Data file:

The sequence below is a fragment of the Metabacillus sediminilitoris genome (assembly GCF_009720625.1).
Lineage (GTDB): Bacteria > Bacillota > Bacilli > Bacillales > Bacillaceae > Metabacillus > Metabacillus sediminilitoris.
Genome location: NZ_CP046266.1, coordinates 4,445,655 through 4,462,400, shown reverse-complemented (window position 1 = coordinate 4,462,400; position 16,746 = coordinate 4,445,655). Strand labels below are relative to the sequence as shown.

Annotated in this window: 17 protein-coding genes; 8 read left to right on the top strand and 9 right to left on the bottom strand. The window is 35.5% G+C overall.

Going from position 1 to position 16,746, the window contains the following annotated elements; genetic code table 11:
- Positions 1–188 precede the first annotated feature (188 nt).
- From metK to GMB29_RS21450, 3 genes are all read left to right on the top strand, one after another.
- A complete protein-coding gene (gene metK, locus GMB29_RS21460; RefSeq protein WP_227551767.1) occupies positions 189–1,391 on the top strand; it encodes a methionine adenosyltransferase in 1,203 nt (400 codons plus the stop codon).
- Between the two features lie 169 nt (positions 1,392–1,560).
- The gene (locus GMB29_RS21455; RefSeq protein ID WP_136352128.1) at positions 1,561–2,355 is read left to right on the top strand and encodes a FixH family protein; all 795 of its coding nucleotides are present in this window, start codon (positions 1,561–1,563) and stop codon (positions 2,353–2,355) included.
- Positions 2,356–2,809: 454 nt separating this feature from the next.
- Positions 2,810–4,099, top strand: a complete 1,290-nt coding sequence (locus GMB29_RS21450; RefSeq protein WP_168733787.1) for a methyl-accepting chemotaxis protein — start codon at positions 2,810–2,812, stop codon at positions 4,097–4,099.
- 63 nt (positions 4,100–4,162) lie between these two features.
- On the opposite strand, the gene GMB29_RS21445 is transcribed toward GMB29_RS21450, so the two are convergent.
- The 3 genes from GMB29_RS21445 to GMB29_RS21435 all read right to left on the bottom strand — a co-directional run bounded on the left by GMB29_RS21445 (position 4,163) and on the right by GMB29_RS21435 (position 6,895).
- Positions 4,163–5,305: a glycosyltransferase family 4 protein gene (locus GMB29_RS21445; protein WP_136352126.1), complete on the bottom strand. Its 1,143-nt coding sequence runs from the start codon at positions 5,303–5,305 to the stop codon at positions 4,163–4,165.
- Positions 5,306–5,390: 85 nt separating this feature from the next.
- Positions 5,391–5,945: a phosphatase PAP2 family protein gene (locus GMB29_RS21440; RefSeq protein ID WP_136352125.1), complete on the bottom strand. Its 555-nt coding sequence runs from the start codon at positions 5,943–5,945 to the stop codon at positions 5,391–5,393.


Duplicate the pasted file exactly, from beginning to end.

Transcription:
The sequence below is a fragment of the Metabacillus sediminilitoris genome (assembly GCF_009720625.1).
Lineage (GTDB): Bacteria > Bacillota > Bacilli > Bacillales > Bacillaceae > Metabacillus > Metabacillus sediminilitoris.
Genome location: NZ_CP046266.1, coordinates 4,445,655 through 4,462,400, shown reverse-complemented (window position 1 = coordinate 4,462,400; position 16,746 = coordinate 4,445,655). Strand labels below are relative to the sequence as shown.

Annotated in this window: 17 protein-coding genes; 8 read left to right on the top strand and 9 right to left on the bottom strand. The window is 35.5% G+C overall.

Going from position 1 to position 16,746, the window contains the following annotated elements; genetic code table 11:
- Positions 1–188 precede the first annotated feature (188 nt).
- From metK to GMB29_RS21450, 3 genes are all read left to right on the top strand, one after another.
- A complete protein-coding gene (gene metK, locus GMB29_RS21460; RefSeq protein WP_227551767.1) occupies positions 189–1,391 on the top strand; it encodes a methionine adenosyltransferase in 1,203 nt (400 codons plus the stop codon).
- Between the two features lie 169 nt (positions 1,392–1,560).
- The gene (locus GMB29_RS21455; RefSeq protein ID WP_136352128.1) at positions 1,561–2,355 is read left to right on the top strand and encodes a FixH family protein; all 795 of its coding nucleotides are present in this window, start codon (positions 1,561–1,563) and stop codon (positions 2,353–2,355) included.
- Positions 2,356–2,809: 454 nt separating this feature from the next.
- Positions 2,810–4,099, top strand: a complete 1,290-nt coding sequence (locus GMB29_RS21450; RefSeq protein WP_168733787.1) for a methyl-accepting chemotaxis protein — start codon at positions 2,810–2,812, stop codon at positions 4,097–4,099.
- 63 nt (positions 4,100–4,162) lie between these two features.
- On the opposite strand, the gene GMB29_RS21445 is transcribed toward GMB29_RS21450, so the two are convergent.
- The 3 genes from GMB29_RS21445 to GMB29_RS21435 all read right to left on the bottom strand — a co-directional run bounded on the left by GMB29_RS21445 (position 4,163) and on the right by GMB29_RS21435 (position 6,895).
- Positions 4,163–5,305: a glycosyltransferase family 4 protein gene (locus GMB29_RS21445; protein WP_136352126.1), complete on the bottom strand. Its 1,143-nt coding sequence runs from the start codon at positions 5,303–5,305 to the stop codon at positions 4,163–4,165.
- Positions 5,306–5,390: 85 nt separating this feature from the next.
- Positions 5,391–5,945: a phosphatase PAP2 family protein gene (locus GMB29_RS21440; RefSeq protein ID WP_136352125.1), complete on the bottom strand. Its 555-nt coding sequence runs from the start codon at positions 5,943–5,945 to the stop codon at positions 5,391–5,393.